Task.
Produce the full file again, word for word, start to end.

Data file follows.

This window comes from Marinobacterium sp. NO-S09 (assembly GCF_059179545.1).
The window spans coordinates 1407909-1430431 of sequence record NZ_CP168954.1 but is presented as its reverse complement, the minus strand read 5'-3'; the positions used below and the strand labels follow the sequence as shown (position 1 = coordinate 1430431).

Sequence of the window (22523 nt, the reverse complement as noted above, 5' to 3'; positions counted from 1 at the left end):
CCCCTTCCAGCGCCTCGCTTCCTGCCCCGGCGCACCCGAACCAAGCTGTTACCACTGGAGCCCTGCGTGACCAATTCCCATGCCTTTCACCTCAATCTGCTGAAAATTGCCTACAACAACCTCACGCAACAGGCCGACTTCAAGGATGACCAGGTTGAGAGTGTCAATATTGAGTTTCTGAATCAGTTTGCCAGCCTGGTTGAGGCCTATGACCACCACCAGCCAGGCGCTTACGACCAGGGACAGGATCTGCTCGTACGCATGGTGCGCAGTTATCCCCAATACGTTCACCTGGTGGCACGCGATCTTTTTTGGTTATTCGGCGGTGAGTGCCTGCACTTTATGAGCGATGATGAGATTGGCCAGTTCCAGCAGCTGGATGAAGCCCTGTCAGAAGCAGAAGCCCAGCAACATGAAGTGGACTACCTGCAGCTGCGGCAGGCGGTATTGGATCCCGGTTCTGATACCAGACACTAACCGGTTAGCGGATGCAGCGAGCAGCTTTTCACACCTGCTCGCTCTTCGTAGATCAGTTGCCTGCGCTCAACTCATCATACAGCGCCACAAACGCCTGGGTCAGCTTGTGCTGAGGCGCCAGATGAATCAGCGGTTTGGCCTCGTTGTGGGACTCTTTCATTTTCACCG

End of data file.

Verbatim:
This window comes from Marinobacterium sp. NO-S09 (assembly GCF_059179545.1).
The window spans coordinates 1407909-1430431 of sequence record NZ_CP168954.1 but is presented as its reverse complement, the minus strand read 5'-3'; the positions used below and the strand labels follow the sequence as shown (position 1 = coordinate 1430431).

Sequence of the window (22523 nt, the reverse complement as noted above, 5' to 3'; positions counted from 1 at the left end):
CCCCTTCCAGCGCCTCGCTTCCTGCCCCGGCGCACCCGAACCAAGCTGTTACCACTGGAGCCCTGCGTGACCAATTCCCATGCCTTTCACCTCAATCTGCTGAAAATTGCCTACAACAACCTCACGCAACAGGCCGACTTCAAGGATGACCAGGTTGAGAGTGTCAATATTGAGTTTCTGAATCAGTTTGCCAGCCTGGTTGAGGCCTATGACCACCACCAGCCAGGCGCTTACGACCAGGGACAGGATCTGCTCGTACGCATGGTGCGCAGTTATCCCCAATACGTTCACCTGGTGGCACGCGATCTTTTTTGGTTATTCGGCGGTGAGTGCCTGCACTTTATGAGCGATGATGAGATTGGCCAGTTCCAGCAGCTGGATGAAGCCCTGTCAGAAGCAGAAGCCCAGCAACATGAAGTGGACTACCTGCAGCTGCGGCAGGCGGTATTGGATCCCGGTTCTGATACCAGACACTAACCGGTTAGCGGATGCAGCGAGCAGCTTTTCACACCTGCTCGCTCTTCGTAGATCAGTTGCCTGCGCTCAACTCATCATACAGCGCCACAAACGCCTGGGTCAGCTTGTGCTGAGGCGCCAGATGAATCAGCGGTTTGGCCTCGTTGTGGGACTCTTTCATTTTCACCG